California HealthCare Foundation (CHCF) used a pattern-recognition learning process—deep learning—to detect diabetic retinopathy (DR), according to an article recently published in the Economist. CHCF, in partnership with EyePACS, challenged a community of data scientists to find a way to detect DR in fundus images for a grand prize of $50,000. Competitors were able to train statistical models of learning to detect signs of retinopathy, even in its more subtle presentations, the article says.
According to Benjamin Graham, PhD, assistant professor at the University of Warwick and winner of the competition, the computer agreed with a doctor’s opinion 85% of the time. “Computers could be used to give a second opinion, with differences in diagnosis being flagged for further review, or to highlight areas of interest in images to make it easier for the human grader to process them,” Dr. Graham says. “They don’t have to be 100% reliable to be useful—human graders certainly are not 100% reliable.”
|Healthy and disease images, such as this fundus image showing diabetic retinopathy, were used to train computers to recognize the condition. Photo: EyePACS.|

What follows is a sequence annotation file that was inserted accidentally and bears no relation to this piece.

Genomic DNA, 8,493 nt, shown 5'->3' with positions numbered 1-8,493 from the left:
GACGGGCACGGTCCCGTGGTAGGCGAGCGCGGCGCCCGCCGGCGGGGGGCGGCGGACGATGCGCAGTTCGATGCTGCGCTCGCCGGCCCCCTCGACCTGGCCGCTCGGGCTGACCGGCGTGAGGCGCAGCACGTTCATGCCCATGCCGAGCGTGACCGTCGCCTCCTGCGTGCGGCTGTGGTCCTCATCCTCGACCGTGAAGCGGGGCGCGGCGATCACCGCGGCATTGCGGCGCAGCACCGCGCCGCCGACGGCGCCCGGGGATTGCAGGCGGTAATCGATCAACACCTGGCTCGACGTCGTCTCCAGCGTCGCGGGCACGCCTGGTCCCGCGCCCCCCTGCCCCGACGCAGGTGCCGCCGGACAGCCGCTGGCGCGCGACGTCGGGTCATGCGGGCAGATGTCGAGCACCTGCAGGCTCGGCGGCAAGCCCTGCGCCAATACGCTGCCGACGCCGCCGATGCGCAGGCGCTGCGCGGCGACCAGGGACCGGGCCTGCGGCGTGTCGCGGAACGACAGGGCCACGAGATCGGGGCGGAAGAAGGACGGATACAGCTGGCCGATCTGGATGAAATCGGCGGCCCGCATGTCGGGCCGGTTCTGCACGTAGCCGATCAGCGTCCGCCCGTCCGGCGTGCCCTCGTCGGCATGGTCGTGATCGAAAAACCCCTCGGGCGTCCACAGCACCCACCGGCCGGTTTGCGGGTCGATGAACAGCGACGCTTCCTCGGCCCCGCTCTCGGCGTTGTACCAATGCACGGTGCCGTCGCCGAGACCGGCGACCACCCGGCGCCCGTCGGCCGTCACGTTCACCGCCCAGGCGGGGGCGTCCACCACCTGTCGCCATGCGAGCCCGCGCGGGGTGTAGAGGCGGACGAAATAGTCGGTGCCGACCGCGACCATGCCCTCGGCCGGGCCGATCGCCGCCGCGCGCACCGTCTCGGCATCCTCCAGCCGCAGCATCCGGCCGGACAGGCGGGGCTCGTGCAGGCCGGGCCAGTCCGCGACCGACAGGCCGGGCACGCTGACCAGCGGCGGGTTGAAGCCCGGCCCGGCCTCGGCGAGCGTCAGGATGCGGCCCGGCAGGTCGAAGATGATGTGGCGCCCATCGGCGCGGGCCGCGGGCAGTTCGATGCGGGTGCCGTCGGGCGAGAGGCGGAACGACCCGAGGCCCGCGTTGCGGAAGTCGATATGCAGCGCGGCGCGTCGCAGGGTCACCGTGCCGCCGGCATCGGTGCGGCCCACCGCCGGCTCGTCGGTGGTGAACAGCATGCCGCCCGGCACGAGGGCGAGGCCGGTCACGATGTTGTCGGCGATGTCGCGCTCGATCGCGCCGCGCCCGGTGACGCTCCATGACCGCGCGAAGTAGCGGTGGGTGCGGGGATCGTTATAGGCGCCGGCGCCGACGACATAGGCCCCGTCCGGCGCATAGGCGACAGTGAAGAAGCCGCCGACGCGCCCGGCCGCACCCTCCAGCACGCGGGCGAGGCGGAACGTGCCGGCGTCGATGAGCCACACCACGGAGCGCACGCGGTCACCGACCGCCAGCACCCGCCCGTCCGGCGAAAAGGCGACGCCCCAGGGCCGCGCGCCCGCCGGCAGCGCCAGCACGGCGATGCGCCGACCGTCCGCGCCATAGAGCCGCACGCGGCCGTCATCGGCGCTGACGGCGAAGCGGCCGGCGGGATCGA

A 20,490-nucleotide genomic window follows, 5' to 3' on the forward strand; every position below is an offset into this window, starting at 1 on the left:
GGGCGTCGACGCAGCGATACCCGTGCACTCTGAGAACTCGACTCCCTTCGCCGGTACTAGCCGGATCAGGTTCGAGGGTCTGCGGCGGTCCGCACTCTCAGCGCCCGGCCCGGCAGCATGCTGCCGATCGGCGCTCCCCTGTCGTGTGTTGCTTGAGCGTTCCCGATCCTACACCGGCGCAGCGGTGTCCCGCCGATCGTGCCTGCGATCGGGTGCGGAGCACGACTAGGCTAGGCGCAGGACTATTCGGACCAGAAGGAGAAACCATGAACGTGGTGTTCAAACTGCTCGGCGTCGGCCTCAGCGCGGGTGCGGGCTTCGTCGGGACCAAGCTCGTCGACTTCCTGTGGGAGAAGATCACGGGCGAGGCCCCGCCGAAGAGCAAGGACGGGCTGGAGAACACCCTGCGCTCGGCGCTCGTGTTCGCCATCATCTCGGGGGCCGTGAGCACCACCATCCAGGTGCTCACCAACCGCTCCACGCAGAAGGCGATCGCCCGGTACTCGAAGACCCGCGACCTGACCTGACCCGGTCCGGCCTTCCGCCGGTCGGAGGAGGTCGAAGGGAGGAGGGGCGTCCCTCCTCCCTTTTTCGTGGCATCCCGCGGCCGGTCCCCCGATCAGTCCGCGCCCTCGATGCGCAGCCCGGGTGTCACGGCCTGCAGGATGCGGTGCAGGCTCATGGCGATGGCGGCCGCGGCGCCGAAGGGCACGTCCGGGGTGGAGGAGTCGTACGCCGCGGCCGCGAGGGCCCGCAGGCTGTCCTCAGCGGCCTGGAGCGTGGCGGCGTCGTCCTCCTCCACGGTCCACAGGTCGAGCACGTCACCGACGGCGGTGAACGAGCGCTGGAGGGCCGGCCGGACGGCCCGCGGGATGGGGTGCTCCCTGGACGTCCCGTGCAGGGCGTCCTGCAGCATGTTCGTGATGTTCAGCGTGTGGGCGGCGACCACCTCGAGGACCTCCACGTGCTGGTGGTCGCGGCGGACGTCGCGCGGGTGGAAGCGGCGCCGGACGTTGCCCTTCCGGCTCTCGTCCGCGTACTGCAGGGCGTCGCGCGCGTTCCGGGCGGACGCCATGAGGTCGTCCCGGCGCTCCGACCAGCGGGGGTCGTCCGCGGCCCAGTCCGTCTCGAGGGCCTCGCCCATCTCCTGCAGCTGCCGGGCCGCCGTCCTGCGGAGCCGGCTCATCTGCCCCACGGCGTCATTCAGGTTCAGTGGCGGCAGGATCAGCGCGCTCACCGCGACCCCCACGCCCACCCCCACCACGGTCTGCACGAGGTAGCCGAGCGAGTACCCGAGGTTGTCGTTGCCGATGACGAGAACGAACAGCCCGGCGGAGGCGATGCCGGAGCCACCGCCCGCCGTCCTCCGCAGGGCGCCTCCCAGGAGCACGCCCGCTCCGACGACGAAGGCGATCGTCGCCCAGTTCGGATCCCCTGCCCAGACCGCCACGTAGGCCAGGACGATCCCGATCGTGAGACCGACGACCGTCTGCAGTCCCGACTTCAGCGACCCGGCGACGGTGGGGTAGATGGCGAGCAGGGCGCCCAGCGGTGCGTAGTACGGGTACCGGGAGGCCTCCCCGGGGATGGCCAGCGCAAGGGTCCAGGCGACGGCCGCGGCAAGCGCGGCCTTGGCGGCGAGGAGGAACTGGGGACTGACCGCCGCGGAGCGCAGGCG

Doctors agree on a diabetic retinopathy diagnosis 84% of the time, Jared Teo of the CHCF says in the article.
Additionally, Dr. Graham’s results showed that two computers agreed with each other 93% of the time, higher than the computer-doctor agreement. He suggests two possible explanations for the lack of agreement. “The computers are making systematic errors, and totally missing information available to the human grader, […] or the human graders make mistakes, and the computers have learnt to classify the images more accurately that humans. The truth is likely to be a mix of the two.”
The possibility of automated screening technologies carries both positives and negatives, according to Steven Ferrucci, OD, chief of optometry at the Sepulveda VA and professor at the Southern California College of Optometry. Nearly 15 years ago, he was involved in a pilot program that evaluated a tele-retinal program designed to remotely review diabetic patients’ fundus photos for DR. “It was clear that this system had its plusses, such as allowing care to patients who traditionally would not have access,” he says. However, “while we could often assess the retinopathy, it became apparent that this was simply a tool for screening one single aspect of the patient’s ocular health, not a full assessment.” The same limitation applies to this new technology as well, he says.
A computer program can be taught to look for specific signs of DR, but cannot provide a comprehensive exam, he explains. It may miss things like glaucoma or a peripheral retinal tear, putting the patient at further risk. The program cannot understand the intricacies of patient care either,Dr. Ferrucci says. “Obviously, there are liability issues here that would need to be addressed. Where technology can certainly help take better care of our patients, […] it must be tempered against its inherent pitfalls.”